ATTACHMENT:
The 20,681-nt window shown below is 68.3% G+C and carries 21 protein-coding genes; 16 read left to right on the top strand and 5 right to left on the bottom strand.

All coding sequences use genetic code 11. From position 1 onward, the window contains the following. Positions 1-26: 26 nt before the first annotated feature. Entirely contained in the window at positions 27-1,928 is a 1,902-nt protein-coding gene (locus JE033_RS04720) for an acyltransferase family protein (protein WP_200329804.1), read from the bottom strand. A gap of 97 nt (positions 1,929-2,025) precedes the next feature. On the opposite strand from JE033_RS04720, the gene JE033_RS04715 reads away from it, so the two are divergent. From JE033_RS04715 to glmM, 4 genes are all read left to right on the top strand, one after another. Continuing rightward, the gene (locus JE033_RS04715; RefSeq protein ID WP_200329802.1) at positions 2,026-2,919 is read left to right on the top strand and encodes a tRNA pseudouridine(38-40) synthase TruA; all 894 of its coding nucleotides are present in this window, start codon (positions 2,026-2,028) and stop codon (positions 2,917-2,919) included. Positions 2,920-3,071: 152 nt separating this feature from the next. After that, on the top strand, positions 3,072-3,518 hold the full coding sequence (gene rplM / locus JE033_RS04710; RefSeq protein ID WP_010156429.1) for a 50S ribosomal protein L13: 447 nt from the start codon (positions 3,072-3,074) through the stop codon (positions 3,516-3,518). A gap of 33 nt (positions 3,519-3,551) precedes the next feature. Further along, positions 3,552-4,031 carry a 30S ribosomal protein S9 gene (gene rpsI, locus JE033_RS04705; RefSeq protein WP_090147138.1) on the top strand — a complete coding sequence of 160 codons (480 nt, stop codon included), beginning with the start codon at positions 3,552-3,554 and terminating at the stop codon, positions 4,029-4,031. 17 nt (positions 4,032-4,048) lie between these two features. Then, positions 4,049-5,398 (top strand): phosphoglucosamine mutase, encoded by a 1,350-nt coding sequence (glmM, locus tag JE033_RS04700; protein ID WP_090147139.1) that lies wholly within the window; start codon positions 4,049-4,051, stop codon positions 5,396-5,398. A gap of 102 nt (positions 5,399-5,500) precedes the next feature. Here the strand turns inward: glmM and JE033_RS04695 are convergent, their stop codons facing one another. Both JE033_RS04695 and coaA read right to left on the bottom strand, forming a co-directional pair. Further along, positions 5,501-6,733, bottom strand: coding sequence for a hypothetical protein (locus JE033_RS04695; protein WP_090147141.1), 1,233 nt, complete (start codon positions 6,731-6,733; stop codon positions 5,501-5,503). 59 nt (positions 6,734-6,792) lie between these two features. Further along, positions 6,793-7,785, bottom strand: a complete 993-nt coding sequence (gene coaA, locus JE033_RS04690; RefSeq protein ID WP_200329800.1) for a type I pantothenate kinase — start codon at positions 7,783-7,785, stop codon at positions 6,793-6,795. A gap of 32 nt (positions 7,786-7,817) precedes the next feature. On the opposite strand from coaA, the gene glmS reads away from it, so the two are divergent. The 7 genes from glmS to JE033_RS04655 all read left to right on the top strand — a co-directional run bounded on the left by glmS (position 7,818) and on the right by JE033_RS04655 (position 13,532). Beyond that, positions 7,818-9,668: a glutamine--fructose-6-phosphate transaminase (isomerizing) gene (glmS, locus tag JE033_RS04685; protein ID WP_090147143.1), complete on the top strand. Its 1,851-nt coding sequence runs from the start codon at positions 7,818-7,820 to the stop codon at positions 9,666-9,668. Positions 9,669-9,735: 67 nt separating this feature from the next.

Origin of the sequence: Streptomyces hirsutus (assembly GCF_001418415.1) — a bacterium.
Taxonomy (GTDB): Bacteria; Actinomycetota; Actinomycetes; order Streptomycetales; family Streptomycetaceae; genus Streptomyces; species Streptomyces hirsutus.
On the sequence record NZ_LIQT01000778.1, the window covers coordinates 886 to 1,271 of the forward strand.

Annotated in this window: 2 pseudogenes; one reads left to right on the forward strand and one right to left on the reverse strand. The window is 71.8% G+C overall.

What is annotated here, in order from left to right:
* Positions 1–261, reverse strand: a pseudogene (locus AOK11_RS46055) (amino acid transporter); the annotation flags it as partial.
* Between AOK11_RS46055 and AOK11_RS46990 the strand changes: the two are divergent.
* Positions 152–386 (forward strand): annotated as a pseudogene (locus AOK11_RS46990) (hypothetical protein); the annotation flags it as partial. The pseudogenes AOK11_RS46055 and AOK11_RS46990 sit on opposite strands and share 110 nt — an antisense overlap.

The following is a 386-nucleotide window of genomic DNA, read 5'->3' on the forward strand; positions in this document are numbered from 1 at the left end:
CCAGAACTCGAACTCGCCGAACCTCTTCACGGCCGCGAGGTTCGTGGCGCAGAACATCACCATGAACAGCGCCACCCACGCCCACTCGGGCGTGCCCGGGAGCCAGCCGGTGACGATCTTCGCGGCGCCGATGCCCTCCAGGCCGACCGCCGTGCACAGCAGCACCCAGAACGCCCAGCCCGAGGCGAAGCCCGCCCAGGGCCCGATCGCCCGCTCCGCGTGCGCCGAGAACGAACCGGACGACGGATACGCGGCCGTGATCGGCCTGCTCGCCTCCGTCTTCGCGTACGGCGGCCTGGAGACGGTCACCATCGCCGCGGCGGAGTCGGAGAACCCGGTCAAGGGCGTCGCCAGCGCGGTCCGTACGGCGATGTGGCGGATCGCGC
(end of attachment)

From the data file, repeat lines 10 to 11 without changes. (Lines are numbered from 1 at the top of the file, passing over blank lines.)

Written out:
* Positions 152–386 (forward strand): annotated as a pseudogene (locus AOK11_RS46990) (hypothetical protein); the annotation flags it as partial. The pseudogenes AOK11_RS46055 and AOK11_RS46990 sit on opposite strands and share 110 nt — an antisense overlap.

The following is a 386-nucleotide window of genomic DNA, read 5'->3' on the forward strand; positions in this document are numbered from 1 at the left end: